We’re excited to provide a behind-the-scenes look into what exactly goes into the illustrations and designs that you see in our course imagery. Read on to hear directly from one of our designers about how he chose the style and colors for our two newest Manguitos: Somali and Hmong.
The creative process starts long before a single line or shape is made, with good old-fashioned research. We look at all aspects of a culture, including clothing, food, landmarks, and even symbolism. The Manguito illustration you see here is no exception; ripe with culture and meaning. The left side of the illustration represents Hmong culture. The Manguito here is wearing a traditional dress - even the dark purple can be associated with Laotian Hmong culture. The mountains in background are a representation of the majestic Mèo Vạc District, a region in northern Vietnam where some of the Hmong people live.
The Manguito on the right is wearing the traditional dress worn by women in Somalia and is known as the guntiino, which is a single piece of cloth draped around the body. The camels in the background further represent the Somali culture, as they are symbolic for their toughness. They’re even regarded as a status-symbol, as well as the Somali are among the first people known to domesticate camels for their transport needs, milk, and even meat.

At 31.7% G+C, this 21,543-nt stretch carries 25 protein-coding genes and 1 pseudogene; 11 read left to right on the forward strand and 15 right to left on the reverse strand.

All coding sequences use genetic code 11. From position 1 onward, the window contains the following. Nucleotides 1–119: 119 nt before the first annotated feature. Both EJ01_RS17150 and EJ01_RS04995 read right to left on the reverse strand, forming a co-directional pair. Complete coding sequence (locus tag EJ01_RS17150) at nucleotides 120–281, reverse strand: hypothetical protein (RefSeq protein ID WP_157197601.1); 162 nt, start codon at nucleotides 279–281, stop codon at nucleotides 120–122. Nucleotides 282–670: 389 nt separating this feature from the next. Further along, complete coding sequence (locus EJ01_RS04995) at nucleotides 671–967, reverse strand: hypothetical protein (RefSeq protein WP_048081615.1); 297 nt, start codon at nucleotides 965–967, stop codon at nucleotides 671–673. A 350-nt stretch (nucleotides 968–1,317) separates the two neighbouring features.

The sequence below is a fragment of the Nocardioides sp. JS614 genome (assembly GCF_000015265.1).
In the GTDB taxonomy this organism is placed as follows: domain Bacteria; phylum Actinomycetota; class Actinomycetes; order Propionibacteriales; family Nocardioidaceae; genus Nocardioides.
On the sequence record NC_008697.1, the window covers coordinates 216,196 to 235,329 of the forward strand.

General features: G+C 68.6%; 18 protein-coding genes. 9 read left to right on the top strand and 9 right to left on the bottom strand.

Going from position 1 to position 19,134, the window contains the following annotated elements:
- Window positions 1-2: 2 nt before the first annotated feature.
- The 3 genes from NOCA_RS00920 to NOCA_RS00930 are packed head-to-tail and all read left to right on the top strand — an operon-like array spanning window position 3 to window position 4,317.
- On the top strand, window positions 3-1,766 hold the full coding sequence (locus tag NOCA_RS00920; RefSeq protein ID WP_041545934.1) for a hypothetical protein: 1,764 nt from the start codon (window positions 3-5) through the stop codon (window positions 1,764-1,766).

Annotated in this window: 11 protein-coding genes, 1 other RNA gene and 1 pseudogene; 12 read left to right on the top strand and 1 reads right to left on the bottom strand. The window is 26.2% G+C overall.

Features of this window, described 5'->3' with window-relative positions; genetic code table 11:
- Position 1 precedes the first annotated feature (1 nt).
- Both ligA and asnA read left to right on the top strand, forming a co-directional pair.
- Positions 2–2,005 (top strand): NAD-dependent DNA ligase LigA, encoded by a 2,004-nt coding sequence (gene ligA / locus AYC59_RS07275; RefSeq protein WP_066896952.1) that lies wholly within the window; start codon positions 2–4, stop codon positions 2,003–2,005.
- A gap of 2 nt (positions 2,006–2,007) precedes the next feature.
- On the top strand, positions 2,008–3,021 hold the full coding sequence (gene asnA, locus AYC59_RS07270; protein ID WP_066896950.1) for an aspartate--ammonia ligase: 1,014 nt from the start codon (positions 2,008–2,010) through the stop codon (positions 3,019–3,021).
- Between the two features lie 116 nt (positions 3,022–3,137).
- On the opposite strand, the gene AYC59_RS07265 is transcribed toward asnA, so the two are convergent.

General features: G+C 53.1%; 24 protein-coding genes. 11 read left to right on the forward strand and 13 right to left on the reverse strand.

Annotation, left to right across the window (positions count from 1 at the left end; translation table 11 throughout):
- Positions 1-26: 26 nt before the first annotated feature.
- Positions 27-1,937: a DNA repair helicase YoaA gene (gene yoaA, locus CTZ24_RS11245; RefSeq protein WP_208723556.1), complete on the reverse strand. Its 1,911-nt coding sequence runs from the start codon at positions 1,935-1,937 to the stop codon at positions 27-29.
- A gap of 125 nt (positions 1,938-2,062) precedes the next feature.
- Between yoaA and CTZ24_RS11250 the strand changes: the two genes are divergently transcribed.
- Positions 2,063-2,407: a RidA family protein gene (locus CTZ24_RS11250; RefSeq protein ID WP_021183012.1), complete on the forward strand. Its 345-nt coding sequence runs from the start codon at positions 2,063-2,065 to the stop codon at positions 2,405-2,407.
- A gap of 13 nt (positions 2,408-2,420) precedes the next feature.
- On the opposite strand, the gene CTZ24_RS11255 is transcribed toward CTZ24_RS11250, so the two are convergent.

And finally, you’ll notice that there are he stars in the sky on the right side of the illustration only. This star cluster is a further nod to Somali culture as the five-pointed star is included on their flag and represents the 5-points of Somalia. The background is a representation of Laas Geel, cave formations on the rural outskirts of Hargeisa, Somalia, that contain some of the earliest known cave paintings in the Horn of Africa.
As you can see, we get pretty excited about each carefully crafted addition to the Mango family, researching and preening every color and symbol until perfection. These two Manguitos were created to welcome you to our two English courses: English for Somali speakers and Classroom English for Hmong speakers.
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